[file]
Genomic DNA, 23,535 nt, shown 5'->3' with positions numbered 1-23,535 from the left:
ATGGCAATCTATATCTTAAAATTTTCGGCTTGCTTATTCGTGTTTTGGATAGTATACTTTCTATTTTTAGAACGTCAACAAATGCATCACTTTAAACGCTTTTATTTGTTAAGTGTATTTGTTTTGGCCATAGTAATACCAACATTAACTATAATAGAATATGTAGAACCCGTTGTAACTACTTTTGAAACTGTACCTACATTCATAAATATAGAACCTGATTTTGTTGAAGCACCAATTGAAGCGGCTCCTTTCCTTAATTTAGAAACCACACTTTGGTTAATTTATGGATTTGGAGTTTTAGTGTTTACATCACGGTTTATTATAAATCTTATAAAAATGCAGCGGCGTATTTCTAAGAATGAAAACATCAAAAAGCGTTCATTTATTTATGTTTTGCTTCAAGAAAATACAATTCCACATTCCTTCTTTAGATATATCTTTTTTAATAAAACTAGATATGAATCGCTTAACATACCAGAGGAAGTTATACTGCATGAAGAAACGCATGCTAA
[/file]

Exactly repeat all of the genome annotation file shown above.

Genomic DNA, 23,535 nt, shown 5'->3' with positions numbered 1-23,535 from the left:
ATGGCAATCTATATCTTAAAATTTTCGGCTTGCTTATTCGTGTTTTGGATAGTATACTTTCTATTTTTAGAACGTCAACAAATGCATCACTTTAAACGCTTTTATTTGTTAAGTGTATTTGTTTTGGCCATAGTAATACCAACATTAACTATAATAGAATATGTAGAACCCGTTGTAACTACTTTTGAAACTGTACCTACATTCATAAATATAGAACCTGATTTTGTTGAAGCACCAATTGAAGCGGCTCCTTTCCTTAATTTAGAAACCACACTTTGGTTAATTTATGGATTTGGAGTTTTAGTGTTTACATCACGGTTTATTATAAATCTTATAAAAATGCAGCGGCGTATTTCTAAGAATGAAAACATCAAAAAGCGTTCATTTATTTATGTTTTGCTTCAAGAAAATACAATTCCACATTCCTTCTTTAGATATATCTTTTTTAATAAAACTAGATATGAATCGCTTAACATACCAGAGGAAGTTATACTGCATGAAGAAACGCATGCTAA